With Maliki focused on Anbar and protecting his Shia flank in the run up to elections, and given the likelihood of a continued significant role of the Kurds in shaping national politics in the election's aftermath, it would seem that Erbil is keen to press its tactical advantage at least from an external optics / atmospherics perspective. Much may be riding on whether Maliki is able to come through his 3rd election with the premiership intact, or whether the Shia decide on the need for new leadership. In the latter scenario if Shahristani goes there may be further opportunity for Erbil to press ahead and further shape a federal system that would eventually – in their strategic view – be a platform for future independence. If Maliki stays and is successful at further fragmenting the Sunni communities into irrelevancy (or the scenario of ongoing low level insurgency that doesn't threaten him politically) while fending off competing Shia visions for the state and Shia priorities, the potential for him to return to the issue of the Kurds with a vengeance will loom large.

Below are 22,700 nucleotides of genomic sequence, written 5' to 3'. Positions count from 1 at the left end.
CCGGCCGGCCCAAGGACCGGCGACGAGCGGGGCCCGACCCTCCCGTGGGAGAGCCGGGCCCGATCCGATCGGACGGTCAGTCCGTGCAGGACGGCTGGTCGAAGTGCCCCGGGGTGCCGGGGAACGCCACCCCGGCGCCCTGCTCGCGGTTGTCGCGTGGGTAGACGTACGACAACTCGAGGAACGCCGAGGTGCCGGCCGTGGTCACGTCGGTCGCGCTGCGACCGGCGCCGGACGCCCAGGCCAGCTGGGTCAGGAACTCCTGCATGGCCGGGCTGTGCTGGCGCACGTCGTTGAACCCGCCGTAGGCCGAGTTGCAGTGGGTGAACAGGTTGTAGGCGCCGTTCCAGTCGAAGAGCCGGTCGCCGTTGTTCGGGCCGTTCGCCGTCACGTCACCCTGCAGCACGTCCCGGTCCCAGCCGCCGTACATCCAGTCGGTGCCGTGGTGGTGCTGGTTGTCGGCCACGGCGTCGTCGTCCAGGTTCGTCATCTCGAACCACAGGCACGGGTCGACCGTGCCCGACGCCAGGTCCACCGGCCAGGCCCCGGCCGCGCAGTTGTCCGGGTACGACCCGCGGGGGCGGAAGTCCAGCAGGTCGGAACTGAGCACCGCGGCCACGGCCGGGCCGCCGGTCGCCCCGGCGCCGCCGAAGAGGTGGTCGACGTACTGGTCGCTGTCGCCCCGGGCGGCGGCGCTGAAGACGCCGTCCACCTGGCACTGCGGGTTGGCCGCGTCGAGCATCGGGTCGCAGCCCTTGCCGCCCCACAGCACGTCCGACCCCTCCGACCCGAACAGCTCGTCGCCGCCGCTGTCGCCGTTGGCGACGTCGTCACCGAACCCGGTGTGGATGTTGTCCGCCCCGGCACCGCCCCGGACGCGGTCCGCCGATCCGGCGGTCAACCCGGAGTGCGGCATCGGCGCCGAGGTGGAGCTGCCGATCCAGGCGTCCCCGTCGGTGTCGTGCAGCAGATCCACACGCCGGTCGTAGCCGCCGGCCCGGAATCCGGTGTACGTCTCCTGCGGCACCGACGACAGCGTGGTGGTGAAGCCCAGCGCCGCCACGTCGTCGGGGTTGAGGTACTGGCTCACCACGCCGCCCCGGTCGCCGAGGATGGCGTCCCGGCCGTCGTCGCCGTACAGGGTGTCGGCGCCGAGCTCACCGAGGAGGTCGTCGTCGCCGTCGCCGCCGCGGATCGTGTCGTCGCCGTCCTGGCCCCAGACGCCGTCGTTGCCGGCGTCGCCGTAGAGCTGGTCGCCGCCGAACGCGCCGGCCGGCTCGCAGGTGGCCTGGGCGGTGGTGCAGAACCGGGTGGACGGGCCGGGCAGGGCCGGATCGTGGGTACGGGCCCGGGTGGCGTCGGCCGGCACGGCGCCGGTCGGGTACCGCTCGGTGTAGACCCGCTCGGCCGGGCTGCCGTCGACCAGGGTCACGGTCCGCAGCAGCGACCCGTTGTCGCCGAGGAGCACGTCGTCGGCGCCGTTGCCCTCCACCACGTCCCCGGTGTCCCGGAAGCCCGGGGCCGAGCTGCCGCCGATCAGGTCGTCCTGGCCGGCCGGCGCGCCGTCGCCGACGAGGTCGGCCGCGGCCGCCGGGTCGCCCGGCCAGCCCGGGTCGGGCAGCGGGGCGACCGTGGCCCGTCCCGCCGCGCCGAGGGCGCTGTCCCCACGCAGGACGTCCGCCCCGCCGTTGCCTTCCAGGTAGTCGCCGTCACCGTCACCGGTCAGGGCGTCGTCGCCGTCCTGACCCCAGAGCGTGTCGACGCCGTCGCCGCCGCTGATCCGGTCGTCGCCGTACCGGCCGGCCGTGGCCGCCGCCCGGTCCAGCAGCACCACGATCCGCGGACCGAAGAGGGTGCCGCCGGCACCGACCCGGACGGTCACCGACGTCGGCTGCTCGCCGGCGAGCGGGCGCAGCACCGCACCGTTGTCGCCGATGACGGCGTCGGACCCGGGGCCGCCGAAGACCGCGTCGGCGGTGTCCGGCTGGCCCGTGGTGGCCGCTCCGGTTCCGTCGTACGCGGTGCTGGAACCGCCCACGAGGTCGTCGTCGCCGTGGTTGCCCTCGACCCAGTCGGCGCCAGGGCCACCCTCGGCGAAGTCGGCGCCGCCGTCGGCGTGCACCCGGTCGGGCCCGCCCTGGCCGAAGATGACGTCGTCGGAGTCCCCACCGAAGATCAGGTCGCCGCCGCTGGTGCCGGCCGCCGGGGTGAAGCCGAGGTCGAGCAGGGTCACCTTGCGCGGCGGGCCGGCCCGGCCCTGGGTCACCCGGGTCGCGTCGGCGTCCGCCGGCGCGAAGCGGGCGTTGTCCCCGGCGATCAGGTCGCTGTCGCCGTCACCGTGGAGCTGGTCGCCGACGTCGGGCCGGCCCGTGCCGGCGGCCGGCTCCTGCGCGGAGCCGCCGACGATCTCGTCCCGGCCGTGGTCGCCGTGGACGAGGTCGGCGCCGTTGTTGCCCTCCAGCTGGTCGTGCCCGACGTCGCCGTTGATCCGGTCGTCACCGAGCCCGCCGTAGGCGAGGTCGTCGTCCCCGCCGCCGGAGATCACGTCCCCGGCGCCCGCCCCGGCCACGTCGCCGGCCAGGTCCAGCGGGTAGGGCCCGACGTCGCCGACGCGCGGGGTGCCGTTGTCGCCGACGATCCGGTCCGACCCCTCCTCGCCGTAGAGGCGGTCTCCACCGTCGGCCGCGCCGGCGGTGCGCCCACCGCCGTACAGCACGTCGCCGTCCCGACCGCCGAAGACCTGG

Then of course there are the internal Kurdish dynamics, with the trajectory of Goran and the increasing concern over growing Kurdish Islamist groups factoring into the KDP's calculations. Not to mention the fate of Erdogan and how Ankara chooses to proceed. It wants Kurdish volumes, but not an independent Kurdish state. A Kurdish wilayet might be workable, but assuming the Kurds press ahead and put real volumes through to Ceyhan and construct the gas line then Erbil may feel it has leverage over an energy hungry Turkey to push things forward – timelines here are a bit fuzzy. If Baghdad's control over Arab Iraq deteriorates significantly another indicator to suggest that Erbil will make its move. But if it over reaches and tries to claim disputed territories such as Kirkuk it will draw Arab anger and see Kurdish interests come under direct threat. The Virginian